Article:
July 30, 2022

Ketubot 20

Amidst its wide-ranging discussion about evidence, testimony and memory, today’s daf (Ketubot 20a) draws a fascinating distinction between the concept of הזמה (hazama) and הכחשה (hakhasha). But to explain the difference between the two, we need to define what each of these are.
If a pair of witnesses testify in a Beit Din that someone committed a crime in order find them guilty and in order for them to therefore be punished by the Beit Din – either monetarily or physically, and then a further pair of witnesses testify that this first pair are lying since they were with them, elsewhere, at the time when this purported crime was committed, then the first set of witnesses are called ‘edim zomemim’ and the Beit Din then punish them – where possible – with the punishment that they maliciously intended that the innocent party to receive (see Devarim 19:19). The testimony and ruling debunking the testimony of the first pair of witnesses is called הזמה (hazama).
In contrast, if a pair of witnesses testify in a Beit Din that someone committed a crime, and then a further pair of witnesses also testify about that same incident but they present contradictory information to the first which would mean that the individual did not, in fact, commit a crime (eg. they claim that the event did occur but at a different time when such an act would not be considered to be prohibited), then though, like ‘edim zomemim’, it seems that this first pair of witnesses were intent on causing an innocent party to be punished, we treat this case differently since there are times when well-intentioned witnesses get certain facts wrong. Here, the testimony and ruling leading to the contradiction of the testimony given by the first pair of witnesses is called הכחשה (hakhasha).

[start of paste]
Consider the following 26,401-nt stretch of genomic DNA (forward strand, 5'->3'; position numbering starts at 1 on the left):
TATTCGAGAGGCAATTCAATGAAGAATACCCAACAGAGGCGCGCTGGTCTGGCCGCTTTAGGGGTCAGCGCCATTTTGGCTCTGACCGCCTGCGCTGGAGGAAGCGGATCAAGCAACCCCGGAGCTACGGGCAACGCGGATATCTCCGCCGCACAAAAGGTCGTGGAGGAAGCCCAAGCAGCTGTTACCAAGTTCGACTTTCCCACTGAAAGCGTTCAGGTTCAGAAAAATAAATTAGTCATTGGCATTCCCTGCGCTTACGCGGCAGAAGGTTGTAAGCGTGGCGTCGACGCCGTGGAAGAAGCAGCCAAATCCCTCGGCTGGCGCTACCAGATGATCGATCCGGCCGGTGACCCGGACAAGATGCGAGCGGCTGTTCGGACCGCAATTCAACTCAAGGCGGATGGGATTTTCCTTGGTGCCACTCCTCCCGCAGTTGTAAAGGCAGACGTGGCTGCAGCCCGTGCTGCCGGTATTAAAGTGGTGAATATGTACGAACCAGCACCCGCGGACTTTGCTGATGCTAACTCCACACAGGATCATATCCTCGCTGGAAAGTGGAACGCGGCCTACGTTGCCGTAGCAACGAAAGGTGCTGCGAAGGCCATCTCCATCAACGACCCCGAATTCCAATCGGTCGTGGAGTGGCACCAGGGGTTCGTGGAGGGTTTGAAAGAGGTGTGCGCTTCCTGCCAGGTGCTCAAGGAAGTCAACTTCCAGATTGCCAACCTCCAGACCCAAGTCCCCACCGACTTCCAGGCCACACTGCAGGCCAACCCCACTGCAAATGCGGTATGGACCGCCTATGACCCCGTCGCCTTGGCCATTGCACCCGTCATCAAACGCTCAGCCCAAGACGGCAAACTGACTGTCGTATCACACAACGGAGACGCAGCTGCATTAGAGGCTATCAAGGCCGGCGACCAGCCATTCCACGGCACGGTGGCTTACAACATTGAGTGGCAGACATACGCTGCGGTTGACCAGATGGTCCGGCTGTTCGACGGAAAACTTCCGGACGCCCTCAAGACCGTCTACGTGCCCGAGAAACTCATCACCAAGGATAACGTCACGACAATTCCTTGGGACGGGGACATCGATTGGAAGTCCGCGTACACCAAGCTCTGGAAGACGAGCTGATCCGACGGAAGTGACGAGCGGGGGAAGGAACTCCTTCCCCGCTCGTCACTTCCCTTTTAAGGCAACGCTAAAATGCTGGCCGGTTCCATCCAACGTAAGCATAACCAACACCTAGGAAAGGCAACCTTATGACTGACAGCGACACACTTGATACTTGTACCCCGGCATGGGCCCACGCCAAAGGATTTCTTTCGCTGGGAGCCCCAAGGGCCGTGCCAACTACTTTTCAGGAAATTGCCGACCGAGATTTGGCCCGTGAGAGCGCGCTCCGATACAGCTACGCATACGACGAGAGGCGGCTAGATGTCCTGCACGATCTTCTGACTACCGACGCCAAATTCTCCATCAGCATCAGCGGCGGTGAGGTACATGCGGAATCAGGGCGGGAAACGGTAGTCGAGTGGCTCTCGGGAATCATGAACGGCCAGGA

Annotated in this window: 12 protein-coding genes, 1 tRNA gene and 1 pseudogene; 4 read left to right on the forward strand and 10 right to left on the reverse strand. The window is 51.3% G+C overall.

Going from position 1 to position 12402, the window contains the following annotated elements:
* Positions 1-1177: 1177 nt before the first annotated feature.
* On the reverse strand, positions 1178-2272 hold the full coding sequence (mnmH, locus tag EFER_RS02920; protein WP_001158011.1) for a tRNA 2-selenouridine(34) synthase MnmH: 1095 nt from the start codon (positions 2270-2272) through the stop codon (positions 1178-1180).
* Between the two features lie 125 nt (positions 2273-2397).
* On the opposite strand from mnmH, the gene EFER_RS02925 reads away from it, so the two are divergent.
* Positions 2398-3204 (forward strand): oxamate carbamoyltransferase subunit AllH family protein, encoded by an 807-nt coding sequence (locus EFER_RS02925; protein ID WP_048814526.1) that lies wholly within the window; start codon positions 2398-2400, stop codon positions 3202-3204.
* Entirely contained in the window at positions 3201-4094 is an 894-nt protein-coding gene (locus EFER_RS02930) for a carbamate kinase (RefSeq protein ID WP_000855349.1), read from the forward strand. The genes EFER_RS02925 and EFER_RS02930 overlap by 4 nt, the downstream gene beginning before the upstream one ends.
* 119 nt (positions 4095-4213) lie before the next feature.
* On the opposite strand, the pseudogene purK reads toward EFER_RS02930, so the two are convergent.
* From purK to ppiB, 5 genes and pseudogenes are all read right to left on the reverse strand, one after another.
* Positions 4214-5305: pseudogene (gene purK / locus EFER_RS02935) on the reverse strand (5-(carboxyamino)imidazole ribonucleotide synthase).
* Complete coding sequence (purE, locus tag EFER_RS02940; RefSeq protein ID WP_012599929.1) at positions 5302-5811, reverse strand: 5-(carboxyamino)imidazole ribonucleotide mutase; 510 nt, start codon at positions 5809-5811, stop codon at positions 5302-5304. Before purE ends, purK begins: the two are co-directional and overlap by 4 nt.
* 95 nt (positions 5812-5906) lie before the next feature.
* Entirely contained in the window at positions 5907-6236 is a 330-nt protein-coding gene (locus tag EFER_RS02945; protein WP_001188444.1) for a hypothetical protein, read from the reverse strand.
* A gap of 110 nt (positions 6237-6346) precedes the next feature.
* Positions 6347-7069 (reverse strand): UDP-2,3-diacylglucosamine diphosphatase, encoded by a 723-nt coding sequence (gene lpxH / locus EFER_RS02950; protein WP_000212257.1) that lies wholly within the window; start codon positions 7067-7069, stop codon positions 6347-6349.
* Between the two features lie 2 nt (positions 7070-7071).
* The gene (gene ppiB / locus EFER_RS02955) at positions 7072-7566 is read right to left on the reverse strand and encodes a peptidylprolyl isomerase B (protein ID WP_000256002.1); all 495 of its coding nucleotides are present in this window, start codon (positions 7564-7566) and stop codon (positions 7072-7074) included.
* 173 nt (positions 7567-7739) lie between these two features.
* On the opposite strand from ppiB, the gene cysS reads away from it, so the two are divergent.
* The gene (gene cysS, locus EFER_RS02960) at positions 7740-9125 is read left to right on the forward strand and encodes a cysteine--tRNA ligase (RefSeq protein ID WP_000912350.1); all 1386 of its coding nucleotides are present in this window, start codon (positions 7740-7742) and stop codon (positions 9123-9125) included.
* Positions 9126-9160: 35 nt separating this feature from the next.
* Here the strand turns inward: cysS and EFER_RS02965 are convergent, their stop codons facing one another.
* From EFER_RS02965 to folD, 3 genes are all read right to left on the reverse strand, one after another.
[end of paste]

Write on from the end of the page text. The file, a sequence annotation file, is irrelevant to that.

Having explained all this we can revert to the statement of Rabbi Abahu in today’s daf who tells us that the debunking of testimony by a Beit Din thereby rendering a pair of witnesses to be ‘edim zomemim’ can only be done in their presence, whereas a Beit Din can rule that the testimony of a pair of witnesses is contradictory even when they are not present. But why is there a difference between these two?
Rabbi Nachum Rabinovitch explains (in his commentary to Rambam’s Hilchot Edut 18:5) that the difference in these two cases lies in the fact that the process of הזמה (hazama) challenges the personal integrity of the ‘edim zomemim’ (i.e. it about them as people) and may lead to them being punished, whereas the process of הכחשה (hakhasha) challenges the testimony of these witnesses (i.e. it is about the accuracy of their testimony) and does not lead to them being punished. And while it is permitted to rule on the testimony of witnesses not in their presence, it is not permitted to rule on witnesses themselves when they are not present.
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